January 9, 2001
All Over The Map

 


 
"Where do you want the 'Atlantic Ocean' to go, Ma'am?" asks Burly Young Mover Guy politely, as he hoists another bazillion-pound carton onto his handcart. The outside of the box is labelled ATLANTIC OCEAN, written in black Magic Marker, in my neat, careful hand.

"That one goes on the far right-hand side of Franz' desk downstairs," I tell him. "But don't open it. Just leave it on the floor." I'll have to unpack the box and spread everything around on the desktop myself, tomorrow or Thursday.

We've already moved the PACIFIC OCEAN (project proposals, corporate memos, miscellaneous correspondence, golf magazines), the MIDWEST (current projects, handwritten notes, unpaid cigar invoices) plus most of the PACIFIC NORTHWEST (financial reports) and ALASKA (phone books, boxes of business cards, take-out menus, his little squeeze-ball/*tension-reliever* thingamabob). I personally hand-carried CUBA (breakable knick-knacks/dusty family photos/autographed picture of Jerry Brown, from the credenza in the far southeast corner of the office) downstairs via elevator.

Now all that's left to move is SIBERIA. But that shouldn't take too long: SIBERIA is mostly-empty already.

(That's because SIBERIA's sole *resident* packed up most of her stuff and took it home before Christmas.)




I believe that the physical activity of deconstructing my office this week is making it easier for me to process the fact that I'm leaving soon.

Time after time, whenever I've come --->this close<--- to quitting the Totem Pole Company over the past year or so, the one thing that has invariably persuaded me to stay is this stoopid little office. Cramped, crowded, claustrophobic though it may be ... windowless, charmless, ventilation-free, dust-intensive ... too cold in the morning, too hot by lunchtime, too noisy in the afternoons when our fifth-floor neighbors are running their dishwasher ... it's still been my office.

And I'm going to miss it.

I'm that way about ANY place I *live.* I'm a nest-builder by nature. And there is nothing I hate more than tearing down one groovy nest and building a new one ... even when the smart part of me is absolutely convinced that the new nest, ultimately, is going to be lots groovier than the old one.

Looking around at my empty office  --  bookshelves stripped, walls bare, desk utterly devoid of anything that says "Secra" (except maybe for the big glob of gum, stuck under my keyboard tray) -- reinforces the idea that I don't *live* here anymore.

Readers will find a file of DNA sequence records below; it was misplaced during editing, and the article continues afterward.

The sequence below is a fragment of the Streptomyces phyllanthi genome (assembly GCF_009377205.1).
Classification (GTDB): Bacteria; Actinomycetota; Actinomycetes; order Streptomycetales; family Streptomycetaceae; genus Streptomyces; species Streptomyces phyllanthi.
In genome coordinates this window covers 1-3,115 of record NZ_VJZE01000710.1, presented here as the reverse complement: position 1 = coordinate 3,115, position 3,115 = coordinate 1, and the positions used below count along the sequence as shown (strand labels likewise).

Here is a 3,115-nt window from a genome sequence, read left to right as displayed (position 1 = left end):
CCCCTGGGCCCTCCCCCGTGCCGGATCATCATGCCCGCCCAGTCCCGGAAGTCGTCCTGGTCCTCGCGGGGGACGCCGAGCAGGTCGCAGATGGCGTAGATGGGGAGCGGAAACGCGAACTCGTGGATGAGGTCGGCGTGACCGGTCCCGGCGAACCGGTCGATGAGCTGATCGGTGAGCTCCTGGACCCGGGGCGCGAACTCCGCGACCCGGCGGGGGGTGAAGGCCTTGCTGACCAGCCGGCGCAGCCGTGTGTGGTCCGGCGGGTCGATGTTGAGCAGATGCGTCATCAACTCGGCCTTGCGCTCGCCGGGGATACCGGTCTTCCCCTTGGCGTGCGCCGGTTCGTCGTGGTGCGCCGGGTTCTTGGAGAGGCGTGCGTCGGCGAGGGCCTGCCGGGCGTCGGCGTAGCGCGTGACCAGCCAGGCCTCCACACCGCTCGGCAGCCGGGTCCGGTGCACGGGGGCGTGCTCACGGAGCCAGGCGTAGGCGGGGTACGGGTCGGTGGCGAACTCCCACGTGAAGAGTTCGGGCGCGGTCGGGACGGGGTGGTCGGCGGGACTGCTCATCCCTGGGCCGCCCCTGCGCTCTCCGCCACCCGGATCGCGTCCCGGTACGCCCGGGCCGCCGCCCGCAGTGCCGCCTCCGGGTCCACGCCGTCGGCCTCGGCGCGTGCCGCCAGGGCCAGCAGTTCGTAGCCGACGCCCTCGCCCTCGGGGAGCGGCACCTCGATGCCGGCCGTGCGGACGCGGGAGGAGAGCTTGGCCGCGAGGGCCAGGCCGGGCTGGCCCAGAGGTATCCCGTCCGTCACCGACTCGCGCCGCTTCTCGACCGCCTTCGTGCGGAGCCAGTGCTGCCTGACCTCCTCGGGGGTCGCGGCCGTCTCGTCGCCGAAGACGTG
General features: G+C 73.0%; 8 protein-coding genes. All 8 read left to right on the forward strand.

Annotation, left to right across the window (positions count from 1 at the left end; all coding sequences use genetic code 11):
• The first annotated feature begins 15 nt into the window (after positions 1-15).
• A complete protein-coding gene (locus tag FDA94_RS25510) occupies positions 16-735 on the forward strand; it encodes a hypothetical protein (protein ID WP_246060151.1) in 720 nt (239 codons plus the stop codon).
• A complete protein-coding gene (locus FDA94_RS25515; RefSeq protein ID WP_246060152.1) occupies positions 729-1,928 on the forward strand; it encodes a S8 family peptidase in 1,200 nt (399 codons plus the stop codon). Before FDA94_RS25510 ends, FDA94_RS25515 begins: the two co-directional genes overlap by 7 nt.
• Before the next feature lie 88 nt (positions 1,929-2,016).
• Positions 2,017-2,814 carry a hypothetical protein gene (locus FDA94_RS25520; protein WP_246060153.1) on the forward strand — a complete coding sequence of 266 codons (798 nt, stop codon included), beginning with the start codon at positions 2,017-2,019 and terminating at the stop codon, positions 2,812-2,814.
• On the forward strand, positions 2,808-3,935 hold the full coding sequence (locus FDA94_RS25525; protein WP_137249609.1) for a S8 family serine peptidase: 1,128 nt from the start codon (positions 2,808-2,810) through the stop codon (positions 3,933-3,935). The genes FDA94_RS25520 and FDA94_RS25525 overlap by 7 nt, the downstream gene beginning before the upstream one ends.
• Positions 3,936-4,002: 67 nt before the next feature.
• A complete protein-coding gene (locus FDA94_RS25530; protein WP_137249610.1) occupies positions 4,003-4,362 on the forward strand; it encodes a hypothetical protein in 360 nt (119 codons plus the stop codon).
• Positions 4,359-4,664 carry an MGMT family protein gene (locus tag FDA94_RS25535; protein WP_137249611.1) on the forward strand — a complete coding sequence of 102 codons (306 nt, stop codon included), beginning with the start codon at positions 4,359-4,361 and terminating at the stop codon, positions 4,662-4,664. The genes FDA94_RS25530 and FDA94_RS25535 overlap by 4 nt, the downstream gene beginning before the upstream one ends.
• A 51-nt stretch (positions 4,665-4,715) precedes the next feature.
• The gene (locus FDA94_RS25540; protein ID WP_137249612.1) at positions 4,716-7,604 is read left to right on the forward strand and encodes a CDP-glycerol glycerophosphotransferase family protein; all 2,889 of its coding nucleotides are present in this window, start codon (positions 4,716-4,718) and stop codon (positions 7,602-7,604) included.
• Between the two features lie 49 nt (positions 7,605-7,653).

Which is undoubtedly a good thing, all things considered.  But which still makes me feel a little sad.

Momentarily, anyway.




 
Fellow Totem Pole employees have been stopping by my door all day long, drawn by the sight of boxes being hauled up and down the hallway from Franz' office. Then they notice that my office is being emptied out today, too.

"Where are they putting YOU?" they ask, well aware of the space limitations on the first floor. I relish their horrified expressions when I tell them I'm being exiled to downstairs reception area hell. (Part of me wants to say, But not for long ... but I've learned the hard way not to announce my departure until my ticket has been punched.)

"Wow," remarks Bob the Engineer in wonder. "He's finally doing it, isn't he?" Franz has been talking about moving his office downstairs for years. Nobody believed he would finally go through with it, apparently.

Just then, Burly Young Mover Guy trundles past us with the handcart, headed for the freight elevator. 

"What's with the 'ATLANTIC OCEAN'?" Bob the Engineer asks, mystified.

I explain my labelling system. Franz left his office in complete disarray when he flew to Washington D.C. a few days ago ... knowing full well that the move would take place while he was gone. His specific instructions to me were to "Make the new office look as much like the old office as possible." In other words: he wants me to exactly duplicate the chaos. So I've labelled the piles of crap. Everything that was piled up on the far right side of his desk, for example, is the Atlantic Ocean. Everything that was in the top left corner, next to his phone, is the Pacific Northwest: everything front and center, directly in front of his chair, is the Midwest ... ad nauseum. Tomorrow I'll simply unpack the boxes downstairs in his new office and dump the piles of crap in the exact fudking locations -- and Time Zones --  that they were in upstairs.

Bob looks at me admiringly, as though I had just nonchalantly mentioned that I invented the cure for cancer in my spare time, over the weekend. "Y'know," he says, "Franz is damn lucky to have somebody like you."

Yeah. Don't we know it.



 
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